Editor’s Note: “Underground Nashville” covers artists, authors, musicians, poets, political figures, and other compelling people and happenings not typically covered by the mainstream Nashville media. It also presents reflections and commentary from an underground/indie perspective. As I told ‘The Tennessean’ in 2008, “since moving to Nashville twenty-five years ago, I have met people whose lives do not remotely reflect the caricature of what many outside our city presume to be a Nashvillian” or the Nashville experience. “Underground Nashville” thus explores the soul of the city, not its surface—offering “thoughts from the shadows of a great American city.”
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Interview with Hugh Gusterson, co-editor of the new book The Insecure American: How We Got Here and What We Should Do About it
UNDERGROUND NASHVILLE: A central theme of The Insecure American is that we have become “an anxious country.” Do you see this as a temporary phenomenon, principally driven by the recession, or is there more of a sociological or cultural sea-change occurring?
HUGH GUSTERSON: All societies have undercurrents of anxiety. As for the U.S., there have been times throughout its history when it has been seized by transitory but powerful paroxysms of paranoia: the witch hunts of the seventeenth century, the mass deportations of immigrants after World War I, and the McCarthyist purges for example. However, we’re talking about something different in The Insecure American: a pervasively deep sense of insecurity, shared by large swathes of society, that comes from a number of simultaneous changes in American life. These changes derive from: globalization and the off-shoring of jobs; technological changes that threaten the job security of many; deregulation; mass immigration; the relentless commodification of all realms of life; the threat of terrorism; and the endless possibility of mass extinction through nuclear war or climatic catastrophe.
UN: What federal government policies do you believe have most contributed to a feeling of insecurity and anxiety among Americans?
HG: Globalization—the massive movements of capital, jobs, commodities, migrants, and ideas around the globe—lies at the heart of much of our insecurity. Globalization is too powerful a process to be stopped by governments, but better policies could have mitigated the pain it has inflicted on so many Americans.
Globalization has tilted the bargaining relationship between employees and employers away from employees, and the result has been declining wages (in real terms) and longer hours with reduced job security for many working and middle class Americans. The resulting inequality and insecurity experienced by many Americans could have been avoided, or at least softened, by legislation making it easier to organize unions; by stricter regulation of the credit card and payday loan industries and safeguarding of the old bankruptcy laws; and by a more progressive taxation policy than G.W. Bush’s tax cuts for the wealthiest Americans; and by a less punitive reform of the welfare system than Bill Clinton carried out.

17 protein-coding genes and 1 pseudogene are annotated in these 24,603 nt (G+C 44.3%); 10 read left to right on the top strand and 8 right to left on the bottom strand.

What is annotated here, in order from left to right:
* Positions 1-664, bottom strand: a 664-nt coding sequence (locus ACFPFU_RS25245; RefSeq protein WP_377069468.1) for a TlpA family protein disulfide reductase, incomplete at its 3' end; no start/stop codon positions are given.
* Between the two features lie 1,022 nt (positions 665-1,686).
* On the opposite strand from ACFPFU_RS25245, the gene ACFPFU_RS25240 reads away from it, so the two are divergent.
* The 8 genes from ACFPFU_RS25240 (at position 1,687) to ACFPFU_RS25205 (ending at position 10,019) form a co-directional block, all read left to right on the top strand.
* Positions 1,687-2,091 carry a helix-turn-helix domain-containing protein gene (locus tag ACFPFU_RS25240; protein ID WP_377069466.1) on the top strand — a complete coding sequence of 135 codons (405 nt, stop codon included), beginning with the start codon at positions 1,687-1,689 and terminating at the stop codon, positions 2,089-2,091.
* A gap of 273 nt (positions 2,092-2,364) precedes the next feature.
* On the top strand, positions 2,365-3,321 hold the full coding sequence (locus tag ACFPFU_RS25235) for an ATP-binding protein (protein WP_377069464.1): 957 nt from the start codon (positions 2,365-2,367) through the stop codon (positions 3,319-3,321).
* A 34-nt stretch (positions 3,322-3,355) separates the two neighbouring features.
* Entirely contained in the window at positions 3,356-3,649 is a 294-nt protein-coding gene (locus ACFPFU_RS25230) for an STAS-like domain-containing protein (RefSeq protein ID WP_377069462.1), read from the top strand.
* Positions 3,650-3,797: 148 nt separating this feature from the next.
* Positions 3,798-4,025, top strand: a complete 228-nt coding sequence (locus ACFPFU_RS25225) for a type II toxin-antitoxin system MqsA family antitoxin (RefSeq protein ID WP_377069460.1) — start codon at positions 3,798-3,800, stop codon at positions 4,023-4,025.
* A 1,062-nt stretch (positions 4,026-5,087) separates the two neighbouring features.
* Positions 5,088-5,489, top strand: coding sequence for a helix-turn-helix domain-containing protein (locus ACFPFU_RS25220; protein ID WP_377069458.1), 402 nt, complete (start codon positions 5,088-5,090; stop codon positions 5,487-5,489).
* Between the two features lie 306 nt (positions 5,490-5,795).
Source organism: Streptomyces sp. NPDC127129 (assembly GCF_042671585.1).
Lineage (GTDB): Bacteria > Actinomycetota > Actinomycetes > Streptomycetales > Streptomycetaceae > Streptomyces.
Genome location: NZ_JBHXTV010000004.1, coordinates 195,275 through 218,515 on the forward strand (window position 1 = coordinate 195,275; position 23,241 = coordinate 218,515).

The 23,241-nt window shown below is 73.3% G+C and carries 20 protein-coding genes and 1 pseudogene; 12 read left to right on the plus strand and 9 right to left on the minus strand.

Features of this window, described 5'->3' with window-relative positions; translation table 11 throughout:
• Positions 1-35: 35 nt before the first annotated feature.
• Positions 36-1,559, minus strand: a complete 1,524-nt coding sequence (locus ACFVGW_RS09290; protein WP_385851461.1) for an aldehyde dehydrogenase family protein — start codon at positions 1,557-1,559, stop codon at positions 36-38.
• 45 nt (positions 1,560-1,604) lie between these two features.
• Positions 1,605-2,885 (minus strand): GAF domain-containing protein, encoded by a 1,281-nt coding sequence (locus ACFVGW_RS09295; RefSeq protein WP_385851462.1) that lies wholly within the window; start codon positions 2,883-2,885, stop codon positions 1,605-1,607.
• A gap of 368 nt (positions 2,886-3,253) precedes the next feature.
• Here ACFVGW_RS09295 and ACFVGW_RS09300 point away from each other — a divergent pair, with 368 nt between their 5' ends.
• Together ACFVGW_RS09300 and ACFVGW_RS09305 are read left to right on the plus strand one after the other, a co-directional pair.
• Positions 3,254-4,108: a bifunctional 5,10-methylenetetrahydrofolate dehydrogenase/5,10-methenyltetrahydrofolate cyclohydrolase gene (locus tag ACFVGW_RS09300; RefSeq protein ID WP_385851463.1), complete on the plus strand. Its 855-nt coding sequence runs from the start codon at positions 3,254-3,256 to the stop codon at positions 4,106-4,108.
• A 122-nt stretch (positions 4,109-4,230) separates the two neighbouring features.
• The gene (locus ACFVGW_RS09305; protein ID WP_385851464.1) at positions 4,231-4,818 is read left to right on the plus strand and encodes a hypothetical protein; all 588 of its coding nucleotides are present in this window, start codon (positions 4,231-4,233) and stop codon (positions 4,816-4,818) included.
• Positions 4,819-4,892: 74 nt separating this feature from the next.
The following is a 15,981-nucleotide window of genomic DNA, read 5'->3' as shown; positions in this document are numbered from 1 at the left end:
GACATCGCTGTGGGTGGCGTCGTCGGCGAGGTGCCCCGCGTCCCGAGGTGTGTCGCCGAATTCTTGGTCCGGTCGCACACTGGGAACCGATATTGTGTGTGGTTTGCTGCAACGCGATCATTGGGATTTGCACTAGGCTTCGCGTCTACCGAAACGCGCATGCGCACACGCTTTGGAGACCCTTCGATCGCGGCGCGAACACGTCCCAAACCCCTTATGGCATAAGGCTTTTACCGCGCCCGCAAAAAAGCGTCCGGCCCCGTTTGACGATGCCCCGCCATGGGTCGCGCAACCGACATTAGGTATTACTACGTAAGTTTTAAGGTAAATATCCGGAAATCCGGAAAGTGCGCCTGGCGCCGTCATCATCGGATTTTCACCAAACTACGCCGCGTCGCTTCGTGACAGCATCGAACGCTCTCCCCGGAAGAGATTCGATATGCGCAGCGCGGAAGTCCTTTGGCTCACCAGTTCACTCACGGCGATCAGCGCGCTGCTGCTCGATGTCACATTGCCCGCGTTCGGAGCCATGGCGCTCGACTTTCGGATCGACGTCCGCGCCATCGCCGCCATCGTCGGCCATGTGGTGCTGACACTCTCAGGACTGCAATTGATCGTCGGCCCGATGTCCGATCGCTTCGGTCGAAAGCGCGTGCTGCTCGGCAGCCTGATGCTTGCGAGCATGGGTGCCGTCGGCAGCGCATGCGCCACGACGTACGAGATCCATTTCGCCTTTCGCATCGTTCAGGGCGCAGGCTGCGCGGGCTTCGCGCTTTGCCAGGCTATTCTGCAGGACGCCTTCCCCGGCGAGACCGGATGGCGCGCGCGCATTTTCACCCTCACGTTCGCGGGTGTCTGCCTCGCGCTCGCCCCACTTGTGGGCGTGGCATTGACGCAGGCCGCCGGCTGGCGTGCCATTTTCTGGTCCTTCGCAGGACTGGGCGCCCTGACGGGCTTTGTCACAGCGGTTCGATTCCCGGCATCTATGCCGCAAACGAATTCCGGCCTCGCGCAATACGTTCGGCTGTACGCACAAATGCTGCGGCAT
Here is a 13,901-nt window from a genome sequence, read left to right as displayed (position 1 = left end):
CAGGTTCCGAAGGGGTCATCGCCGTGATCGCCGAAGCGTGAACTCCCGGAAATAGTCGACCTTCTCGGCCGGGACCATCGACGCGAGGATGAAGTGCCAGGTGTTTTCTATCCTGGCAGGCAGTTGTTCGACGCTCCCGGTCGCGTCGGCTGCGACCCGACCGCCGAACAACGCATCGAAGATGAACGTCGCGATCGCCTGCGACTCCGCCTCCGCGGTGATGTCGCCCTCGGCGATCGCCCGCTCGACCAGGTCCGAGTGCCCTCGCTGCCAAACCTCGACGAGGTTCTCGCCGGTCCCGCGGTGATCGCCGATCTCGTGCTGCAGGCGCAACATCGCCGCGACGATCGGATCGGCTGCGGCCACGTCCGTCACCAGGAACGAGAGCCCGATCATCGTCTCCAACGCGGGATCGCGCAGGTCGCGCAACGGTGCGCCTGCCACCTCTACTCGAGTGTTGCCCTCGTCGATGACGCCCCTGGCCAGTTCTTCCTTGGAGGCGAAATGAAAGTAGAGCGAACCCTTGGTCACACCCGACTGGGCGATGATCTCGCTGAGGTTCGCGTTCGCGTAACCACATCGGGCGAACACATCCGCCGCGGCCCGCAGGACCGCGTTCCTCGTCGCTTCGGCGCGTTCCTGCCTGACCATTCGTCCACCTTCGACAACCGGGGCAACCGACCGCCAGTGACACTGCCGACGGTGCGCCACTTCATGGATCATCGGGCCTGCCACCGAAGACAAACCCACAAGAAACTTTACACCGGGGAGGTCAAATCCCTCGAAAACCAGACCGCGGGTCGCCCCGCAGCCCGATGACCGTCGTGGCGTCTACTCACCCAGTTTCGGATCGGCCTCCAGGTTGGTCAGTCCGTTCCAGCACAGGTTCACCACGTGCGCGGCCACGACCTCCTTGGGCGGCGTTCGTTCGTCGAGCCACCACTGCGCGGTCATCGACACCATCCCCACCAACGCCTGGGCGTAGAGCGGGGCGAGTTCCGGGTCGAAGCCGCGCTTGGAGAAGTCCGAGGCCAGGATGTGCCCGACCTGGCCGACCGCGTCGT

The last twenty years have also seen an evisceration of regulatory agencies that has largely happened out of public sight, simply by appointing the wrong people to run them. Republican and Democratic administrations alike have gradually turned over regulatory agencies such as the Federal Reserve, the Food and Drug Administration, the Nuclear Regulatory Commission, and the U.S. Department of Agriculture to appointees pushed by the wealthy interests they were supposed to regulate. The result has been twenty years of corporate mergers, usurious banking charges, overpriced drugs and increasingly dangerous consumer products—a society tilted against American consumers with the connivance of the regulators who were supposed to protect them.
Then there is the failure to deal with illegal immigration. It is estimated that there are now 12 million illegal immigrants in the U.S.. It is a joke to pretend that more than a fraction of these people can be tracked down and deported. Our leaders in Washington have lacked the political courage and intelligence to deal with this issue, except by funding border fences with Mexico that do as much good as King Canute’s commands to the sea. If we can find a way to bring as many of these migrants as possible inside the law, through some sort of amnesty, we will all be the better for it. Legalized immigrants will pay taxes, join unions, and contribute to a stable society in ways that will make everyone more secure.
And let’s not forget defense. Since the cold war ended, we have become a deeply militarized society. In 2000 the U.S. military budget was $280 billion. It is now $680 billion—more than the combined military budgets of all the other countries in the world. And yet we are losing a war with a ragtag militia in sandals in Afghanistan. We are being eaten out of house and home by the Defense Department and, the more we spend on defense, the more insecure we seem to feel. The military is taking over our collective fantasy life and diverting to weapons wealth that might have been spent on schools, parks, bridges, playgrounds, medicine, police, environmental cleanup, and public transport—the sinews of shared security and well-being.
Editor’s Note: Part II of ‘Underground Nashville’’s interview with Hugh Gusterson will be posted on Wednesday, December 16.
Hugh Gusterson is Professor of Anthropology and Sociology at George Mason University. He is the author of ‘Nuclear Rites’ (1996) and ‘People of the Bomb’ (2004), co-editor (with Catherine Besteman) of ‘Why America’s Top Pundits Are Wrong,’ and is a monthly columnist for the ‘Bulletin of the Atomic Scientists.’
To order The Insecure American ($24.95, paperback; $65, hardcover, 392 pages) call (510) 642-4247 or visit ucpress.edu/books/pages/11406.php